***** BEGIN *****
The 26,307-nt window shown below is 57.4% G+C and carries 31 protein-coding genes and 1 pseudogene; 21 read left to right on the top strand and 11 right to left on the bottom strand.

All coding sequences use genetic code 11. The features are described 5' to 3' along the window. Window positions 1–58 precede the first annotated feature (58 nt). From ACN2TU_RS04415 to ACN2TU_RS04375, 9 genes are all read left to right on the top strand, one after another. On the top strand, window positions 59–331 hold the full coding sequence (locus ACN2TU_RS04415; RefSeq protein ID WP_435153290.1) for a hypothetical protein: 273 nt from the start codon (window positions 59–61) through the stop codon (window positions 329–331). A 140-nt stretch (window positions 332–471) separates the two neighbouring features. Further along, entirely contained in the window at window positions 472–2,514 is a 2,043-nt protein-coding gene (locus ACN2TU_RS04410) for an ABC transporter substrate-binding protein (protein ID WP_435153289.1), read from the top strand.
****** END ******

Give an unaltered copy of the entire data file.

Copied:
The 26,307-nt window shown below is 57.4% G+C and carries 31 protein-coding genes and 1 pseudogene; 21 read left to right on the top strand and 11 right to left on the bottom strand.

All coding sequences use genetic code 11. The features are described 5' to 3' along the window. Window positions 1–58 precede the first annotated feature (58 nt). From ACN2TU_RS04415 to ACN2TU_RS04375, 9 genes are all read left to right on the top strand, one after another. On the top strand, window positions 59–331 hold the full coding sequence (locus ACN2TU_RS04415; RefSeq protein ID WP_435153290.1) for a hypothetical protein: 273 nt from the start codon (window positions 59–61) through the stop codon (window positions 329–331). A 140-nt stretch (window positions 332–471) separates the two neighbouring features. Further along, entirely contained in the window at window positions 472–2,514 is a 2,043-nt protein-coding gene (locus ACN2TU_RS04410) for an ABC transporter substrate-binding protein (protein ID WP_435153289.1), read from the top strand.